You have the right to remain silent

A teenager I knew hated to practice so much that she would skip the rests marked on the score to get it over with more quickly. And repeats? Fuggedaboutit!

Apparently, performer resistance to the constraints of musical notation is nothing new, though the motives may have been more aesthetic. The musicologist Emma Hornby tells us that measured rests, telling the performer how long to pause, started to be introduced in the 13th century in western music. Some performers, especially vocalists, took the rest signs more as reminders or suggestions than as directions by the composer on how the piece should move. Some still do.

What these instances tell us is that silence isn’t just about no sound. Even the acoustic silences I’ve been blogging about happen when someone is listening—expecting or searching to hear certain sounds, or just any sound. Let’s go back to the example that started me off on this inquiry into silence. Roll call in my high school Latin class. When the teacher called someone’s name, teacher and fellow students were waiting for an answer. When he (we were all boys) did not answer, the teacher would mark him as absent. I called this non-response “silence” and compared it to the number zero.  (Cage’s vain pursuit for zero silence later showed me that this was a weak comparison.)

One might argue that if no one is listening, silence does not happen. Usually, philosophers ponder the question of a tree falling when no one is around to hear or see. As Cage learned, something is always going on if you listen.  It may not be what you were listening for so you learn to just listen. But what is going on when no one is listening?*

Early on in this blog, when I was trying to understand the pain that Laura experienced, I had a hard time with Elaine Scarry’s The Body in Pain, particularly the way she seemed to be blaming the victims of torture. She wanted to understand why torturers who were not sadists could continue to inflict horrible suffering on their victims. She seemed to argue that torturers could keep going because their victims could not find words to express their pain. I wonder now if her question might be better framed as to why weren’t they listening. It’s not that they weren’t listening for their victim to break down and answer their questions. They just weren’t listening to the pain in the victim’s screams, sobs, and pleas (which Scarry also dismisses as not directly communicating their pain).

It is interesting that David Cooper lists the torture victim’s refusal to provide the information sought as an example of what he calls “kept” silence, as in keeping silent. He contrasts this with “acoustic” silence. I wouldn’t call these two kinds of silence, but rather two sides of silence: performing and perceiving, or not doing one or the other or both, if you wish.

Cooper’s other examples of performing silences include: exercising Fifth Amendment rights; staying silent in church, at a funeral, or other public ceremony; politely refraining from criticism or gossip; and the silence of Trappist monks. I would add the “noble silence” during a Buddhist retreat. In my own experience as a public official, I often found that staying silent or at least not saying the words that a belligerent person was listening for could head off the interminable argument that they wanted to trap me into.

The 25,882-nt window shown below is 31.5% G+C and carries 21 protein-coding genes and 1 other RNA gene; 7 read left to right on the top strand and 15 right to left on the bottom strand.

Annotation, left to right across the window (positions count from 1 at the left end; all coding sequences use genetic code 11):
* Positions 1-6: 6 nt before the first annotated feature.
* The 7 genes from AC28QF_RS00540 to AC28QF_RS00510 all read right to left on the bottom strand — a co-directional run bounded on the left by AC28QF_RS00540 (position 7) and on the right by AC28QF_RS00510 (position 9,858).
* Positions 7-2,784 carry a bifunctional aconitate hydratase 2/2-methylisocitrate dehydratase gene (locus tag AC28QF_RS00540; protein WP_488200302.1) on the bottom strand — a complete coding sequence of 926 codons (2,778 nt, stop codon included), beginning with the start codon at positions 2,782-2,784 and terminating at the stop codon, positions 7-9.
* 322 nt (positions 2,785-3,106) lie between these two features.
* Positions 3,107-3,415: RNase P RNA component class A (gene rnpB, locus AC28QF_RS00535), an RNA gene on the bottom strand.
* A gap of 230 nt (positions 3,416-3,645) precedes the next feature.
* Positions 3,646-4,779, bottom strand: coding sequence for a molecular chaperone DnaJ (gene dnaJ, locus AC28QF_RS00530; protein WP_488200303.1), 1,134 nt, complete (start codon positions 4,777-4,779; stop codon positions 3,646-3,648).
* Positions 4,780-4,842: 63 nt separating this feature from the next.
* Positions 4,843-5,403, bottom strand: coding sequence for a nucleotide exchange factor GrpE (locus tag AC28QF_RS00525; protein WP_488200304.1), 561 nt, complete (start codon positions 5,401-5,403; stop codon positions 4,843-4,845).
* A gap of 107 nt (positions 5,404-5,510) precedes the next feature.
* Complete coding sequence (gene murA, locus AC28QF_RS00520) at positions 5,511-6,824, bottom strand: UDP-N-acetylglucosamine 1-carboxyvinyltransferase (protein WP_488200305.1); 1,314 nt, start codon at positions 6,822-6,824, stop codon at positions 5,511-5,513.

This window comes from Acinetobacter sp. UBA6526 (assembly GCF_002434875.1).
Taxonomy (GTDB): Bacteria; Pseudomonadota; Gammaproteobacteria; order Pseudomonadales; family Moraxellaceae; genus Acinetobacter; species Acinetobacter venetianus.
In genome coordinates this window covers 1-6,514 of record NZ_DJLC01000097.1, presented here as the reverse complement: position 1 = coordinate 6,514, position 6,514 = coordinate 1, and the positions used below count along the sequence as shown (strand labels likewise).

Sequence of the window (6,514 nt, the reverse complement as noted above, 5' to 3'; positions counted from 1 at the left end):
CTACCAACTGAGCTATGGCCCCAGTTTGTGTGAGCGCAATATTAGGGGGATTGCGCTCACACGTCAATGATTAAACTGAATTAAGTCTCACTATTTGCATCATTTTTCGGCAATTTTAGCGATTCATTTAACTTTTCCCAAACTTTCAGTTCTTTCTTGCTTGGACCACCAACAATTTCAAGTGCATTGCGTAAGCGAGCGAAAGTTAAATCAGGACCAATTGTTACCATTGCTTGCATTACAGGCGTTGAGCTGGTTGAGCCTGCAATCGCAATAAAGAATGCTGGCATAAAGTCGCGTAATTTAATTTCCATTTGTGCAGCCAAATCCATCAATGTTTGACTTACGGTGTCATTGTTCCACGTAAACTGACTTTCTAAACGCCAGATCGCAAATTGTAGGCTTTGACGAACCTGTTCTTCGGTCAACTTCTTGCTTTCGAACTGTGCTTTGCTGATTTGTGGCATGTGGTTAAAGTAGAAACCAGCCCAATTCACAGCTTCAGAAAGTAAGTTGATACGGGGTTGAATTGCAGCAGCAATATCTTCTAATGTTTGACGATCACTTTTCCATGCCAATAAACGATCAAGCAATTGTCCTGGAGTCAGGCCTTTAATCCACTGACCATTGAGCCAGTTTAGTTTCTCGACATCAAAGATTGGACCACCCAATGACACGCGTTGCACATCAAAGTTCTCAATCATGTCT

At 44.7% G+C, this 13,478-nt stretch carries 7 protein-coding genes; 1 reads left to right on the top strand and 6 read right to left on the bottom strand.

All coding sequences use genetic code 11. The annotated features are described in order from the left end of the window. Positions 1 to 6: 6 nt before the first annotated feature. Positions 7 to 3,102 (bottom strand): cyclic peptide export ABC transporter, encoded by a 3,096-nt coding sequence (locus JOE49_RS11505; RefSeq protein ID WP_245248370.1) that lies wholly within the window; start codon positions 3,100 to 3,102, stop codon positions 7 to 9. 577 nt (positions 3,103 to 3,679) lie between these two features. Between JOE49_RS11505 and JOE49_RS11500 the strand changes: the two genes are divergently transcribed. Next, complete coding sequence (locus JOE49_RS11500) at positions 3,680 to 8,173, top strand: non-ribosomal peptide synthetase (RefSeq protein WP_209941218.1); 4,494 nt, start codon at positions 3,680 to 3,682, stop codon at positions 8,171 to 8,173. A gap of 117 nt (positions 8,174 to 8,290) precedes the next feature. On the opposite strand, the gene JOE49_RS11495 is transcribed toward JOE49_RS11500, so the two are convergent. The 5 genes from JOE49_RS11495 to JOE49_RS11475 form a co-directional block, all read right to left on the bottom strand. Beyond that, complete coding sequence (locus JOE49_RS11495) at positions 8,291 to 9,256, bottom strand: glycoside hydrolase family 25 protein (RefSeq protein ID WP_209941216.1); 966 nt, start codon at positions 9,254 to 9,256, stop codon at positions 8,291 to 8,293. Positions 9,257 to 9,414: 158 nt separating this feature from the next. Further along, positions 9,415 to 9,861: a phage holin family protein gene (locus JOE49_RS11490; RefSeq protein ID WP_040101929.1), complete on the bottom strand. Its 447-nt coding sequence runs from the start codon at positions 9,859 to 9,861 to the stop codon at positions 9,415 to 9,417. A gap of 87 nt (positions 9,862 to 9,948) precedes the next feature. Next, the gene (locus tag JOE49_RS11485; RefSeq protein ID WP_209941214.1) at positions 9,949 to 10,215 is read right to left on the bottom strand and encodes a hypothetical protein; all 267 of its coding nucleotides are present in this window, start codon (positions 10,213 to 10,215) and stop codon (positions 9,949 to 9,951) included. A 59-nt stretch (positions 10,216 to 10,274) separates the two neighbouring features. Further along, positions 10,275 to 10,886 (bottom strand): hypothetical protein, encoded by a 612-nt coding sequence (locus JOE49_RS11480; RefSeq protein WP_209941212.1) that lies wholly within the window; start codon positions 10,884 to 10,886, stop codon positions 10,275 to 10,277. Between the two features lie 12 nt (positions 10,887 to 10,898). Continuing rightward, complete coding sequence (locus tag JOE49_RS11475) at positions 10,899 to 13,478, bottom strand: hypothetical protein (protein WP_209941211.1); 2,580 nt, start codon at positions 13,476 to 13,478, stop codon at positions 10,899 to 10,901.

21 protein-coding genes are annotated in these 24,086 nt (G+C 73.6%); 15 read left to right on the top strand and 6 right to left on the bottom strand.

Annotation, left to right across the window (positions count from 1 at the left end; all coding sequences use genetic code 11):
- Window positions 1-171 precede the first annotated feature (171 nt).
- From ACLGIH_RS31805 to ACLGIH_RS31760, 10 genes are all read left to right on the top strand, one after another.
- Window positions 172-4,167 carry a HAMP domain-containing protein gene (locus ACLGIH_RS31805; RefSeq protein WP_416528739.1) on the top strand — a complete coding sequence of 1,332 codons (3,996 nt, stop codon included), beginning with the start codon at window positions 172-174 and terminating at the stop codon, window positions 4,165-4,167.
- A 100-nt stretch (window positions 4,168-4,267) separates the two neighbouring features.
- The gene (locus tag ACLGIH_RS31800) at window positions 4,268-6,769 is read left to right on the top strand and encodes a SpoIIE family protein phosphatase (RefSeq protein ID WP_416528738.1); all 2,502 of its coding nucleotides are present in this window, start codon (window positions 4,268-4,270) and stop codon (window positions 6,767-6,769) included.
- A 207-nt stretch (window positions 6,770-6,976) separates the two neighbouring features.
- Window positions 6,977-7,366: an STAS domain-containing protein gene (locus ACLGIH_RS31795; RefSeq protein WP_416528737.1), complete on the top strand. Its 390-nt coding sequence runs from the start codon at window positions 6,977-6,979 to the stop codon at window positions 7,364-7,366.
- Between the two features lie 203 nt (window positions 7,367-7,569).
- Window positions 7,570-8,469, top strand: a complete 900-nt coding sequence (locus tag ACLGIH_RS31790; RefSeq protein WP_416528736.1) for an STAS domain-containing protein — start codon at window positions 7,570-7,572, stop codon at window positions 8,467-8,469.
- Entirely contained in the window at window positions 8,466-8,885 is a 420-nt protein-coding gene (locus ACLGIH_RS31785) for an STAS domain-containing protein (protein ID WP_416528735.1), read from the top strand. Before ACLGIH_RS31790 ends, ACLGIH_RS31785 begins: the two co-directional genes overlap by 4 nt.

Previously I found that Emma Gonzalez’s silence was a powerful example of doing without doing.  She spoke without speaking to convey the horror of a mass shooting.  We can also protect ourselves or show respect, devotion, patriotism, thanks, or effectively stop an aggressor by not saying anything.


* [Wonky footnote]  We need to be careful here.  Brooks observes: “That we know only what we see, what we hear, does not imply that all is imagined.”  Brooks’ assertion about how we know ultimately is based on the Sabba Sutta.

And what is the all? It’s just the eye and sights, the ear and sounds, the nose and smells, the tongue and tastes, the body and touches, and the mind and thoughts. This is called the all.  SN 35.23

And his caution about not drawing the wrong inference from this epistemology appears in the next sentence of the Sutta:

Mendicants, suppose someone was to say: ‘I’ll reject this all and describe another all.’ They’d have no grounds for that, they’d be stumped by questions, and, in addition, they’d get frustrated. Why is that? Because they’re out of their element.

The assertion by many Mahayana Buddhists and Western idealists that we live in a world that we only imagine takes us out of our element. Imagining involves making an image through which we process some phenomenon in the outside world, as well as our own minds.  Just because imagining takes place in the process of knowing doesn’t mean that the outside world only exists in our imagination. As the Sutta says, that is not an inference that is in our sphere to make.   Despite what I just said about imagining in the process of knowing sounding very Aristotelian, I would argue that in the Pali canon, the process is similar.

Eye consciousness arises dependent on the eye and sights. The meeting of the three is contact
Ear consciousness arises dependent on the ear and sounds. The meeting of the three is contact.
Nose consciousness arises dependent on the nose and smells. The meeting of the three is contact.
Tongue consciousness arises dependent on the tongue and tastes. The meeting of the three is contact.
Body consciousness arises dependent on the body and touches. The meeting of the three is contact.
Mind consciousness arises dependent on the mind and thoughts. The meeting of the three is contact.  MN 148



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